I am getting a lot of folks asking how I am getting my music onto TV and Film etc. I wrote an article a while back for Passive Promotion but I thought I should post the link here too. I hope it helps! 🙂
I read a post today that got me thinking about being a practising songwriter. Here’s the Mic Control link about how to write even when you don’t want to. There are some great tips!
I have been writing songs since I knew what a song was. It’s just something I love to do. Every heartbreak was captured in song as a teen and every aggregation and grievance was penned through my 20s and 30s. And now that I am lucky enough to write songs as my job I have stopped writing about myself and write about everything and anything.
3 years ago I decided that I wanted to make songwriting my career after finishing up a 20 year career as a musical stand-up comedian. As a comedian I was not prolific and relied on the huge turnover of audience in the UK to get away with doing the same songs for many years. I was very successful but not proud of my work, which really hit home after a bitter sweet review saying I was talented, but was trotting out the same material year after year. They were right about the latter and I was grateful for the former.
When I made the decision to become a full time songwriter and recording artist I knew I had to view writing a a job, not just something I loved to do as a hobby.
A lot of people ask me where I get my inspiration and the answer is that I don’t… not really. Sounds weird, I know. I am rarely inspired to write a song. I don’t get an idea in my head and think “I MUST write about that”. I just sit down and write… a lot. I play some chords and see what comes out of my mouth. Often I am surprised by what I am thinking about. When you write a lot, some of it is going to be bad but with time the ratio of good to bad errs on the good side… I hope!
People talk about doctors, lawyers, dentists etc as being ‘practising’. As songwriters, we should be practising too, all the time. We can’t expect a great song to just come to us or to write one great song a year. We need to treat it like a job and work really hard at it. You wouldn’t want to see a dentist who only had a few patients a year so you should’t get mad at yourself when the couple of songs you wrote in a year were not ‘great’. We need to practice songwriting and for every bad song we learn something that we can take to the next song.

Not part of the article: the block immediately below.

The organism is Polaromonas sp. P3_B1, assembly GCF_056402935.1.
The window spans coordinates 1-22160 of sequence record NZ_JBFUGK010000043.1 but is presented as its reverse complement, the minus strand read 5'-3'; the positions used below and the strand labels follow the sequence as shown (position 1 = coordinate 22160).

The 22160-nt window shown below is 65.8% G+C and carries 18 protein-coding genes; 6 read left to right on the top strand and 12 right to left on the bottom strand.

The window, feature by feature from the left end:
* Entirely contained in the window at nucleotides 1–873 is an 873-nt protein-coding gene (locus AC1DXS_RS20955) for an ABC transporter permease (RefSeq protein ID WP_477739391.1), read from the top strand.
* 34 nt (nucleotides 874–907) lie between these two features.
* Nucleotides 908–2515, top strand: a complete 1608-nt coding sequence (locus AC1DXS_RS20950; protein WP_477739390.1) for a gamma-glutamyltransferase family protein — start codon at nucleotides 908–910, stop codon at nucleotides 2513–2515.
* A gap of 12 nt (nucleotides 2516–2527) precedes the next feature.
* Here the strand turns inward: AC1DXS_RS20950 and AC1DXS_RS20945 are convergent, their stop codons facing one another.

Now that I write a lot, I am proud of what I produce and release to the public. The others are locked away in the ‘bad song’ file on my computer!
I have been asked to write for specific occasions several times and am in the middle of writing two at the moment.
There is something about being given the subject matter that makes it really enjoyable to write songs to order. The limitations bypass the problem of what to write about. It’s already there. This is an area where restrictions can really come in useful!
In my comedy days I would often have to write a funny song for a corporate event and was given specific people and things to make fun of. I didn’t particularly enjoy this type of writing, partly because it was a one off and I never got to play the song again, so my heart was never really in it.
But my first serious writing to order was for the Relay for Life in 2006. This song just seemed to jump from the pen to the page. My brain had nothing to do with it. Maybe it was the fact that I had dealt with cancer in my family but the song really seemed to write itself. It is now played at Relay for Life events all around the world and it is a song I feel very proud to have written (it was also my Mum’s favorite song of mine). Click here to listen.
Then I wrote a song for ‘A Fighting Spirit’ for a group of local photographers who donated their time to photograph critically ill children. Another song that wrote itself in less than 30 minutes. I play this song live each year at the YANA auction alongside an amazing slideshow by the very talented Karen McKinnon.
Now been asked to write for ‘Helping Hearts‘, another group that does the same thing, but country-wide. Having a couple of kids makes it uncomfortably easy to imagine what you might feel if one of them were very sick and so another song is jumping onto the page and will be finished soon.
As a result of these songs I have my first non-charity song commission for photographer Michele Regner. One of my existing songs is already used on another photographer’s website – Jerry Vergel. But this photographer has asked me to write specifically for her site. I have asked her what she wants people to feel when they visit her site or watch a slide show which will help me convey her vision in a song.
So this got me thinking about song writing. Maybe these constraints make it easier for our brains to really delve into the subject without having to think “what am I writing about?”. I tried this out when I wrote a song after reading a book and another which I used the character from a movie. I found it got me out of my own head and into the head of other’s lives and situations.